Han makes two vital contributions to the study of American Buddhism: her rich, textured ethnography centers and celebrates the depth and diversity of Asian American Buddhist lives, and her incisive theoretical work undoes essentialist typologies of Buddhism in the U.S. and the racial hierarchies too often undergirding them. Timely and compelling, Be the Refuge is essential reading for both religious studies and ethnic studies scholars and Buddhist practitioners and teachers.
--Ann Gleig, author of American Dharma: Buddhism Beyond Modernity

Be the Refuge empowers the emergent generation of Asian American experience to reclaim, restore, and reconnect streams of practice, lineage, and history for all generations of Asian descent--without the narratives of Western bias--thus providing us all paths of healing and growth for all of our futures.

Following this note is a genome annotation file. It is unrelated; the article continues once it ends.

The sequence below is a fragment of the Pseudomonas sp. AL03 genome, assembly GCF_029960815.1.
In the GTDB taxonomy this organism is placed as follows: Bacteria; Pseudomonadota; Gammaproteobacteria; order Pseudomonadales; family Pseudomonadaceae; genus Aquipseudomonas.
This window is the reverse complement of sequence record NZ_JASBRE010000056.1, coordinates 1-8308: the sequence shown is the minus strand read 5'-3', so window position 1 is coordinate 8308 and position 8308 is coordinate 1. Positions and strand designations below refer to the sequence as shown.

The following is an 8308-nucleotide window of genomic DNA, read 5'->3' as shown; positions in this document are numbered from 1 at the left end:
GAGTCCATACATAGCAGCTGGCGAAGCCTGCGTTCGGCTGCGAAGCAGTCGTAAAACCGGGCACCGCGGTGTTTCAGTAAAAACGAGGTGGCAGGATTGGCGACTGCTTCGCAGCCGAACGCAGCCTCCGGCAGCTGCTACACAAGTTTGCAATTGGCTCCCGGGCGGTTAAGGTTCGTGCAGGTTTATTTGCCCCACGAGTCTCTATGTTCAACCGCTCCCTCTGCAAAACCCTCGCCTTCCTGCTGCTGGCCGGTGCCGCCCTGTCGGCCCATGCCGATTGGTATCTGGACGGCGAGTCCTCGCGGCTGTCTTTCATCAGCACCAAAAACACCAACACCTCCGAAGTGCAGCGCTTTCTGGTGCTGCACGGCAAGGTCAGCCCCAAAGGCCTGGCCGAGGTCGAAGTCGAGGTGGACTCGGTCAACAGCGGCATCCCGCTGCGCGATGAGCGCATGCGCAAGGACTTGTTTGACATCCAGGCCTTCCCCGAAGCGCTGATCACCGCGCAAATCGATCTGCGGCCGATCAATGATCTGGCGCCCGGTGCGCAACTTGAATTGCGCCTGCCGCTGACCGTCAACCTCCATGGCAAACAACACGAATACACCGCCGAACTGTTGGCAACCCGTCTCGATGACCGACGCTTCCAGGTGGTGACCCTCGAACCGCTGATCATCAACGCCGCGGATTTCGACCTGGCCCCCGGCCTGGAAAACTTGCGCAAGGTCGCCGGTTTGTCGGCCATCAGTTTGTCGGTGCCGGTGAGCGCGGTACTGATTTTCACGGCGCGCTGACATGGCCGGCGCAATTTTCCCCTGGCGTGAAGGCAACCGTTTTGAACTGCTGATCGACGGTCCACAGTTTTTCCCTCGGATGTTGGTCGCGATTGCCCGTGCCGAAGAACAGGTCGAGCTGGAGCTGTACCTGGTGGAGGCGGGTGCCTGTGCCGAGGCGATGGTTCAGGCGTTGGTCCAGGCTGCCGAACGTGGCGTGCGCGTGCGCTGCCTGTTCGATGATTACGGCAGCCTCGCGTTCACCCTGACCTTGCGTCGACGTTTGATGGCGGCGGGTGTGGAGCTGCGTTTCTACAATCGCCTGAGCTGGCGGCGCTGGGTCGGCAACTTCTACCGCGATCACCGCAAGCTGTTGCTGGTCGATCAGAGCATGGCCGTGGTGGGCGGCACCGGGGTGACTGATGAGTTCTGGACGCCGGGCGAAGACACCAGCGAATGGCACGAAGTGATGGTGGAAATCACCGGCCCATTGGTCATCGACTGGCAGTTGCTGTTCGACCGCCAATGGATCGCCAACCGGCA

--Larry Yang, author of Awakening Together: The Spiritual Practice of Inclusivity and Community

This groundbreaking book powerfully reveals the voices of Asian American Buddhists. These personal accounts and Chenxing Han's incisive reflections reveal how important the Asian American Buddhist experience is in understanding American Buddhism. Han's book inspires all Buddhists to both be their own refuge and to respect the valuable ways others become their own refuge.
--Gil Fronsdal, author of The Buddha before Buddhism: Wisdom from the Early Teachings

This important, insightful book focuses on the experience of Asian American Buddhists and calls us toward a Western Buddhism that offers refuge in a truly inclusive way.
--Tara Brach, author of Radical Acceptance and Radical Compassion

Be the Refuge is a call to rescue the soul of Buddhism in the western world... throughout this amazing and comprehensive work, Han disrupts the habitual and hegemonic Buddhist discourse with the question, 'Whose Buddhism are we talking about?'
--Zenju Earthlyn Manuel, author of The Way of Tenderness: Awakening Through Race, Sexuality and Gender

"Readily accessible to all readers... personal, intimate, and urgent."
-Seth Zuihō Segall, author of Buddhism and Human Flourishing